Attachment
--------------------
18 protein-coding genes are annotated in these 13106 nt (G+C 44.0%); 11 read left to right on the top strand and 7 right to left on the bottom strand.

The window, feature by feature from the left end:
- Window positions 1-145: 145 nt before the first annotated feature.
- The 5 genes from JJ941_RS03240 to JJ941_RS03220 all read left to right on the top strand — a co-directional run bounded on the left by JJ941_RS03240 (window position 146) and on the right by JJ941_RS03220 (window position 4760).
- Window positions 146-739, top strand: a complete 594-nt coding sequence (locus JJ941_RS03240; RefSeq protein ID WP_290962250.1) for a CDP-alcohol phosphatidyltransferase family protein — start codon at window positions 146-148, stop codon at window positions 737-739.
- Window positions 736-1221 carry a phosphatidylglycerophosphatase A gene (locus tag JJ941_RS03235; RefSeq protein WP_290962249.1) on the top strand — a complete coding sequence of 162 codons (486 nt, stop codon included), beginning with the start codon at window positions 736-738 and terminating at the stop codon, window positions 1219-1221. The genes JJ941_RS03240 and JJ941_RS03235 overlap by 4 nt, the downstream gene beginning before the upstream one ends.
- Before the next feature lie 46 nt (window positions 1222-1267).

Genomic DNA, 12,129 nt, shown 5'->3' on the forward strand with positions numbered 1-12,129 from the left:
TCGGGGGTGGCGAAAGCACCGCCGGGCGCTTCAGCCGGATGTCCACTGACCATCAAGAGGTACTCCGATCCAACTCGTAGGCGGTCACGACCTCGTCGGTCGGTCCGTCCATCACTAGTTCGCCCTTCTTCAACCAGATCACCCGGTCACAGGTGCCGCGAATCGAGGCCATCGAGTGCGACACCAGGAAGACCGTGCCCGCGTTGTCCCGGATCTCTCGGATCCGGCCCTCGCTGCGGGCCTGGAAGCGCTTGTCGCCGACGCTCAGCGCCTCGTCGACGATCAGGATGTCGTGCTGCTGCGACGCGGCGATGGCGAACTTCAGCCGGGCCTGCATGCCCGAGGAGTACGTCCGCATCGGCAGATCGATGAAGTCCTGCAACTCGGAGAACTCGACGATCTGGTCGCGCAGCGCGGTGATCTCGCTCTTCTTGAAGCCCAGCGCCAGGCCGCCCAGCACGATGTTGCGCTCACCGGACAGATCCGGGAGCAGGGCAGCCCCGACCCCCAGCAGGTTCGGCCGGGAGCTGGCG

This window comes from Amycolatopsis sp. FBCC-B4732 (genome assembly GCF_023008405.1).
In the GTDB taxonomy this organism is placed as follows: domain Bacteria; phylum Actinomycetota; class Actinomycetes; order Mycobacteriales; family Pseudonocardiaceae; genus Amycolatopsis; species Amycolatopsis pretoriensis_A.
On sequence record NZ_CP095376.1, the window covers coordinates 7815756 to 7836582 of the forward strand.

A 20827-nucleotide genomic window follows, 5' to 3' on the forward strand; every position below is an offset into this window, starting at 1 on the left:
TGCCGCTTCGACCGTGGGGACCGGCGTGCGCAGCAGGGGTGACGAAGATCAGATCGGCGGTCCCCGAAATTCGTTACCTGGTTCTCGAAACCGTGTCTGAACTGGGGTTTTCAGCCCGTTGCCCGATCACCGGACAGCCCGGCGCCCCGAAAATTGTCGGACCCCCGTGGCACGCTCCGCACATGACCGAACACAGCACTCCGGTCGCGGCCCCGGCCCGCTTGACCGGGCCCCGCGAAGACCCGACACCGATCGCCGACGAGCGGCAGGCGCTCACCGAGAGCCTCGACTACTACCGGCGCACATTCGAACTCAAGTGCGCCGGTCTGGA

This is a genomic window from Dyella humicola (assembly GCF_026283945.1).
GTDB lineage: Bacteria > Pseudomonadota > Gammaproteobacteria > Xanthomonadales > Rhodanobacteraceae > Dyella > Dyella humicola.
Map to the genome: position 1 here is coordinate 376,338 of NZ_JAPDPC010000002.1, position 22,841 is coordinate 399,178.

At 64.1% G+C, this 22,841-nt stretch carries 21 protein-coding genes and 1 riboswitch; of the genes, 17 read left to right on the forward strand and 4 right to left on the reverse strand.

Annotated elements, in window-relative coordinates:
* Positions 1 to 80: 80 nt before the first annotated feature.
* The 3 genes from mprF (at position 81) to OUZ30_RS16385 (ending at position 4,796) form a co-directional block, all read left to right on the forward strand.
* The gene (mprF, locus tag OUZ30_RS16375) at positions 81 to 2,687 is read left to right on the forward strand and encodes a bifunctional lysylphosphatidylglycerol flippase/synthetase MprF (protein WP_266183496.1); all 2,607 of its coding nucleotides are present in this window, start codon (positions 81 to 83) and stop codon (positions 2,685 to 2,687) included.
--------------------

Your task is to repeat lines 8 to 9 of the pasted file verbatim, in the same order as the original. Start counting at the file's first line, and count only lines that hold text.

Genomic DNA, 12,129 nt, shown 5'->3' on the forward strand with positions numbered 1-12,129 from the left:
TCGGGGGTGGCGAAAGCACCGCCGGGCGCTTCAGCCGGATGTCCACTGACCATCAAGAGGTACTCCGATCCAACTCGTAGGCGGTCACGACCTCGTCGGTCGGTCCGTCCATCACTAGTTCGCCCTTCTTCAACCAGATCACCCGGTCACAGGTGCCGCGAATCGAGGCCATCGAGTGCGACACCAGGAAGACCGTGCCCGCGTTGTCCCGGATCTCTCGGATCCGGCCCTCGCTGCGGGCCTGGAAGCGCTTGTCGCCGACGCTCAGCGCCTCGTCGACGATCAGGATGTCGTGCTGCTGCGACGCGGCGATGGCGAACTTCAGCCGGGCCTGCATGCCCGAGGAGTACGTCCGCATCGGCAGATCGATGAAGTCCTGCAACTCGGAGAACTCGACGATCTGGTCGCGCAGCGCGGTGATCTCGCTCTTCTTGAAGCCCAGCGCCAGGCCGCCCAGCACGATGTTGCGCTCACCGGACAGATCCGGGAGCAGGGCAGCCCCGACCCCCAGCAGGTTCGGCCGGGAGCTGGCG